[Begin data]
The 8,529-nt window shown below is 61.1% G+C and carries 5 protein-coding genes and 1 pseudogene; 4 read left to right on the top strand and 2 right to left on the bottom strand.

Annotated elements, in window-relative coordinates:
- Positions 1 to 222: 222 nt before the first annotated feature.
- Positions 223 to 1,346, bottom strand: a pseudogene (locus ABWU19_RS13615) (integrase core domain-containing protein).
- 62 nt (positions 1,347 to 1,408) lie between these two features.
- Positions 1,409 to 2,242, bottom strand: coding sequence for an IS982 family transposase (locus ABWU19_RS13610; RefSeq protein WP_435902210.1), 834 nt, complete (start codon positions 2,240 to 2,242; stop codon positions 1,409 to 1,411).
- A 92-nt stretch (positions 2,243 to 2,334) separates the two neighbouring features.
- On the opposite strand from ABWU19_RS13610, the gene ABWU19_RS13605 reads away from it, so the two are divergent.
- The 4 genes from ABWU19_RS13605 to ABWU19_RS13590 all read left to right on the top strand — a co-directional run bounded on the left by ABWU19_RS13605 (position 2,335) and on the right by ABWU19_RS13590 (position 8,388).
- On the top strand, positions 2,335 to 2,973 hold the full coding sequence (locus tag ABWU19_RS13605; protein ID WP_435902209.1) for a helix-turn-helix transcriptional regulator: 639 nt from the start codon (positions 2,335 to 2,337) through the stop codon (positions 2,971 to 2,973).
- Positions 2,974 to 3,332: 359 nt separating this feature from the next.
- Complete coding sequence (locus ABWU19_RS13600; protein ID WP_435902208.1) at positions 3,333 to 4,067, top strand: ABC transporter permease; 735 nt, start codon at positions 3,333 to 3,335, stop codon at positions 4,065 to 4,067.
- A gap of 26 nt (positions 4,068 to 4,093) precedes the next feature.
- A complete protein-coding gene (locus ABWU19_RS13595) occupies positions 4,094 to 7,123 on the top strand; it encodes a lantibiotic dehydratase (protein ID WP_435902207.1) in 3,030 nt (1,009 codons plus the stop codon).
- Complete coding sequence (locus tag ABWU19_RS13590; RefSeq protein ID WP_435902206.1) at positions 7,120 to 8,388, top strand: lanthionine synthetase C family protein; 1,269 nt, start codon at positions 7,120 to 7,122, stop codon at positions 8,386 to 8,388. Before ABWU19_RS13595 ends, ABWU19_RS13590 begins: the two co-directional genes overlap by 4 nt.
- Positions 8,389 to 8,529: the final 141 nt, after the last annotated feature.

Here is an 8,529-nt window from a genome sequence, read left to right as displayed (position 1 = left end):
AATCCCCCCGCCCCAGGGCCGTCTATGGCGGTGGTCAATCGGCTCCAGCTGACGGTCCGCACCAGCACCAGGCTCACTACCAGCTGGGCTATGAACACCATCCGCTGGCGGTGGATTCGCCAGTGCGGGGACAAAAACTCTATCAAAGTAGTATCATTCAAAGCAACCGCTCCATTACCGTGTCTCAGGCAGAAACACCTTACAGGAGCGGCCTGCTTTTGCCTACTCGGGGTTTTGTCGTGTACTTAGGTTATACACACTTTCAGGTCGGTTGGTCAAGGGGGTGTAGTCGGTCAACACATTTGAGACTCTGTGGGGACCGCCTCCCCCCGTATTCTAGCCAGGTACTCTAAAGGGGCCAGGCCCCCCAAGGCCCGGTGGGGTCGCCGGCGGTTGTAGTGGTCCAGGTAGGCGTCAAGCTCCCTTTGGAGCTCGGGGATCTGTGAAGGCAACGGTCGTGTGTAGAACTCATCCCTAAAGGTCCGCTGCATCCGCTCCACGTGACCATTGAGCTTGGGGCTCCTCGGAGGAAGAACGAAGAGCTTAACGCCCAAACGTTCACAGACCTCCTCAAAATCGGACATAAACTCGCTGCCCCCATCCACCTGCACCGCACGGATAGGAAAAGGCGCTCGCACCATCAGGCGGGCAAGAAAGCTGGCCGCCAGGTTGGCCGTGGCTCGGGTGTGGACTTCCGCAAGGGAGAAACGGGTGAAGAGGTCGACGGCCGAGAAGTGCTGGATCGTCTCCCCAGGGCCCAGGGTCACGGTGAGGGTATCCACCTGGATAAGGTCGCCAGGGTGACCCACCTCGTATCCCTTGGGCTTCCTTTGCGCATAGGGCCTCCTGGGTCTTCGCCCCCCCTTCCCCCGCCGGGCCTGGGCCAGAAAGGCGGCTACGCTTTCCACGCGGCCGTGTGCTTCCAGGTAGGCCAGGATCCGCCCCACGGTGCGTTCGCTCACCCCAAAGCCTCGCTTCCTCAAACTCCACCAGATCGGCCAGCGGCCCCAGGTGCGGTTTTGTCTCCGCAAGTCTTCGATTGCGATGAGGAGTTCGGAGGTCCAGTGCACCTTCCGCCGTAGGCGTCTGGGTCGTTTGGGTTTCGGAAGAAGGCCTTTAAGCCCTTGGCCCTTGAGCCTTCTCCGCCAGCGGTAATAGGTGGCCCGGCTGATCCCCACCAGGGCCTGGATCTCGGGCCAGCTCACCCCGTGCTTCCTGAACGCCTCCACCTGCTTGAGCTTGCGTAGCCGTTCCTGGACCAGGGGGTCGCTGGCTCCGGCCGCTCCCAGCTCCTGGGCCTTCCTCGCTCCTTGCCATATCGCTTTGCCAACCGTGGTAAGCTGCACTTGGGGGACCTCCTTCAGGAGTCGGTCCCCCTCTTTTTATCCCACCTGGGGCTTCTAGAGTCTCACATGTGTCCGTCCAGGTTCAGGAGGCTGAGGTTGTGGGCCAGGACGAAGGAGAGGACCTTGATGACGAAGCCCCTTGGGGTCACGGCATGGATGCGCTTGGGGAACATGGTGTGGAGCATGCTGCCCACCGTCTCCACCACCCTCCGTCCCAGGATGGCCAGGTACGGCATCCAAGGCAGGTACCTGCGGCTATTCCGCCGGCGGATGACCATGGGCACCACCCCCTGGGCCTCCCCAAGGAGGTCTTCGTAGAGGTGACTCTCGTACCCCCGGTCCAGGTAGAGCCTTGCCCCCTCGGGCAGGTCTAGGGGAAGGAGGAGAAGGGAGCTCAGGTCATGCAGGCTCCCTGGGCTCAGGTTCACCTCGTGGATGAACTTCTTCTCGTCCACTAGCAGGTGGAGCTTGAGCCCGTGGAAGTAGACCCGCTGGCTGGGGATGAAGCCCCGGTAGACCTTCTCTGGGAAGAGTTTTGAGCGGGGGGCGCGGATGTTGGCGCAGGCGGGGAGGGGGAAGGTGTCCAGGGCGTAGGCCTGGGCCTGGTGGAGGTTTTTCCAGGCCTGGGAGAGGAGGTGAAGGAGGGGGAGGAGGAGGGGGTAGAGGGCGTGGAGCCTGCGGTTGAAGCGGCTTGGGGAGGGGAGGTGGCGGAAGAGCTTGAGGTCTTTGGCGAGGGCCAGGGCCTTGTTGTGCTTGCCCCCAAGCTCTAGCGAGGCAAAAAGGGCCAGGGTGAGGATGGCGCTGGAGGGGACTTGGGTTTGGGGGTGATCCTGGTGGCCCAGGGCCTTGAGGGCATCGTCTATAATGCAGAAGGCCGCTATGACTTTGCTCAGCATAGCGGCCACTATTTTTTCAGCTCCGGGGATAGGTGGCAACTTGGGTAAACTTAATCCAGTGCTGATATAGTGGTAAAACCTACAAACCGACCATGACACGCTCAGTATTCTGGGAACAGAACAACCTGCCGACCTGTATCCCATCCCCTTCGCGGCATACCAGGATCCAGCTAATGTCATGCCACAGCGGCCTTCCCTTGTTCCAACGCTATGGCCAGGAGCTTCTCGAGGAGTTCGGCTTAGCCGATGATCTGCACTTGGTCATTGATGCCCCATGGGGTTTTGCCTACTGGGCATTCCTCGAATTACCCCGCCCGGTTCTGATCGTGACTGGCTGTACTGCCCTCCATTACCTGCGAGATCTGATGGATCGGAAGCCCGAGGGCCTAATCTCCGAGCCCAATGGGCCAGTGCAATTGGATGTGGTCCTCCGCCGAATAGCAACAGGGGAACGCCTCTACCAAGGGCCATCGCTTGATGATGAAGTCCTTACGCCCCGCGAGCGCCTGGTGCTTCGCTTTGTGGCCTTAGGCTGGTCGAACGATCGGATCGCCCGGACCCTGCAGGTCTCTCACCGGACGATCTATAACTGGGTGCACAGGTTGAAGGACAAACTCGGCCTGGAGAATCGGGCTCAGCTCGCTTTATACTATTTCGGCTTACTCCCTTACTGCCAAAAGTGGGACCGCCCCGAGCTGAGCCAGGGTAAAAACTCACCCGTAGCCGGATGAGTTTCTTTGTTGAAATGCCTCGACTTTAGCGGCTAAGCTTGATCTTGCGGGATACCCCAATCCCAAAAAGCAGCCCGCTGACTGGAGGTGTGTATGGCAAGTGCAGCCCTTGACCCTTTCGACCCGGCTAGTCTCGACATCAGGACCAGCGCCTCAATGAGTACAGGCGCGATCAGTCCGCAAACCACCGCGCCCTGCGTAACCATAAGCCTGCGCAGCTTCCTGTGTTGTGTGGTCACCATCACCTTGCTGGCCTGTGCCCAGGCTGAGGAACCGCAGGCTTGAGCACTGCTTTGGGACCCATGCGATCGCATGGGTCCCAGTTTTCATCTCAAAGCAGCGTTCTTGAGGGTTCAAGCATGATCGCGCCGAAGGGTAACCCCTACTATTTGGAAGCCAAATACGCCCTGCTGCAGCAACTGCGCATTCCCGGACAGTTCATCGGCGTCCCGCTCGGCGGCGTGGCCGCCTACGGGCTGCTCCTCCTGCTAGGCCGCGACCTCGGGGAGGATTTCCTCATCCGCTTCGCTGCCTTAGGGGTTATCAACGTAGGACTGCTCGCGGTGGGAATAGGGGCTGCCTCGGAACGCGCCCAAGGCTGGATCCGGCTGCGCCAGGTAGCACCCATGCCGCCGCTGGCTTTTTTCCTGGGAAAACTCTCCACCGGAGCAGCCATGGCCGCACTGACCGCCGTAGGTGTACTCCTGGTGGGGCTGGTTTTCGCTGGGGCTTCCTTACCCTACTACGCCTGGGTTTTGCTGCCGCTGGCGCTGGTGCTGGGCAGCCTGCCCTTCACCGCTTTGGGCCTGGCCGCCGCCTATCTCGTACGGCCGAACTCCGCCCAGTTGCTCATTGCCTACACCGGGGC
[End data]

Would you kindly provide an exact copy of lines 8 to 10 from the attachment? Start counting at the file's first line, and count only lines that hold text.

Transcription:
- On the opposite strand from ABWU19_RS13610, the gene ABWU19_RS13605 reads away from it, so the two are divergent.
- The 4 genes from ABWU19_RS13605 to ABWU19_RS13590 all read left to right on the top strand — a co-directional run bounded on the left by ABWU19_RS13605 (position 2,335) and on the right by ABWU19_RS13590 (position 8,388).
- On the top strand, positions 2,335 to 2,973 hold the full coding sequence (locus tag ABWU19_RS13605; protein ID WP_435902209.1) for a helix-turn-helix transcriptional regulator: 639 nt from the start codon (positions 2,335 to 2,337) through the stop codon (positions 2,971 to 2,973).